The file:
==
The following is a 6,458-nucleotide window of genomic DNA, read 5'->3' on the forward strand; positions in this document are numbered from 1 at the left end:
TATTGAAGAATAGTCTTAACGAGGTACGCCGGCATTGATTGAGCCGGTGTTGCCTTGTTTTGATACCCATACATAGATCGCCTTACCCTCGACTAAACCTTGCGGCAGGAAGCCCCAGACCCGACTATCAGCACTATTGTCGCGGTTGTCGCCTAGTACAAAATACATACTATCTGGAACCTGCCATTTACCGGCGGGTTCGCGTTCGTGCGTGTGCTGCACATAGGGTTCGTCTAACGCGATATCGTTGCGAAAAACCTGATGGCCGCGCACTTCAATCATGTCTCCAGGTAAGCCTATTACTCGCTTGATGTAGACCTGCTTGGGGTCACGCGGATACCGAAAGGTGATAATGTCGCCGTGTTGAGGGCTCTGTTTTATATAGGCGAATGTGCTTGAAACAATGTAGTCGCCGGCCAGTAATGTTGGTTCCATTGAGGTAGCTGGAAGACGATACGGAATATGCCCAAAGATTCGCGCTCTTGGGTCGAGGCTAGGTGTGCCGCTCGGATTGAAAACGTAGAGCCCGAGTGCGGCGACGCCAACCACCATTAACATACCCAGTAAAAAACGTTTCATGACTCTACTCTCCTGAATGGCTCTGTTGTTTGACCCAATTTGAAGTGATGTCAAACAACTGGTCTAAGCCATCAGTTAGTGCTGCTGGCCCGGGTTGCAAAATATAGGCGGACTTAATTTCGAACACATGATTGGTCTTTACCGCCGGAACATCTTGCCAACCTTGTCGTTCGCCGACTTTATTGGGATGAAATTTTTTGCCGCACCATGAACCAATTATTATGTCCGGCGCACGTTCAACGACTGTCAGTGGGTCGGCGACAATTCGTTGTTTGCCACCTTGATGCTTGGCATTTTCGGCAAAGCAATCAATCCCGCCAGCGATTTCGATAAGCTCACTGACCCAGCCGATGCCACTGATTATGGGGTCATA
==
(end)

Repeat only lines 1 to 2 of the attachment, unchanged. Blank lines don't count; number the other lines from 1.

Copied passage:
The following is a 6,458-nucleotide window of genomic DNA, read 5'->3' on the forward strand; positions in this document are numbered from 1 at the left end:
TATTGAAGAATAGTCTTAACGAGGTACGCCGGCATTGATTGAGCCGGTGTTGCCTTGTTTTGATACCCATACATAGATCGCCTTACCCTCGACTAAACCTTGCGGCAGGAAGCCCCAGACCCGACTATCAGCACTATTGTCGCGGTTGTCGCCTAGTACAAAATACATACTATCTGGAACCTGCCATTTACCGGCGGGTTCGCGTTCGTGCGTGTGCTGCACATAGGGTTCGTCTAACGCGATATCGTTGCGAAAAACCTGATGGCCGCGCACTTCAATCATGTCTCCAGGTAAGCCTATTACTCGCTTGATGTAGACCTGCTTGGGGTCACGCGGATACCGAAAGGTGATAATGTCGCCGTGTTGAGGGCTCTGTTTTATATAGGCGAATGTGCTTGAAACAATGTAGTCGCCGGCCAGTAATGTTGGTTCCATTGAGGTAGCTGGAAGACGATACGGAATATGCCCAAAGATTCGCGCTCTTGGGTCGAGGCTAGGTGTGCCGCTCGGATTGAAAACGTAGAGCCCGAGTGCGGCGACGCCAACCACCATTAACATACCCAGTAAAAAACGTTTCATGACTCTACTCTCCTGAATGGCTCTGTTGTTTGACCCAATTTGAAGTGATGTCAAACAACTGGTCTAAGCCATCAGTTAGTGCTGCTGGCCCGGGTTGCAAAATATAGGCGGACTTAATTTCGAACACATGATTGGTCTTTACCGCCGGAACATCTTGCCAACCTTGTCGTTCGCCGACTTTATTGGGATGAAATTTTTTGCCGCACCATGAACCAATTATTATGTCCGGCGCACGTTCAACGACTGTCAGTGGGTCGGCGACAATTCGTTGTTTGCCACCTTGATGCTTGGCATTTTCGGCAAAGCAATCAATCCCGCCAGCGATTTCGATAAGCTCACTGACCCAGCCGATGCCACTGATTATGGGGTCATA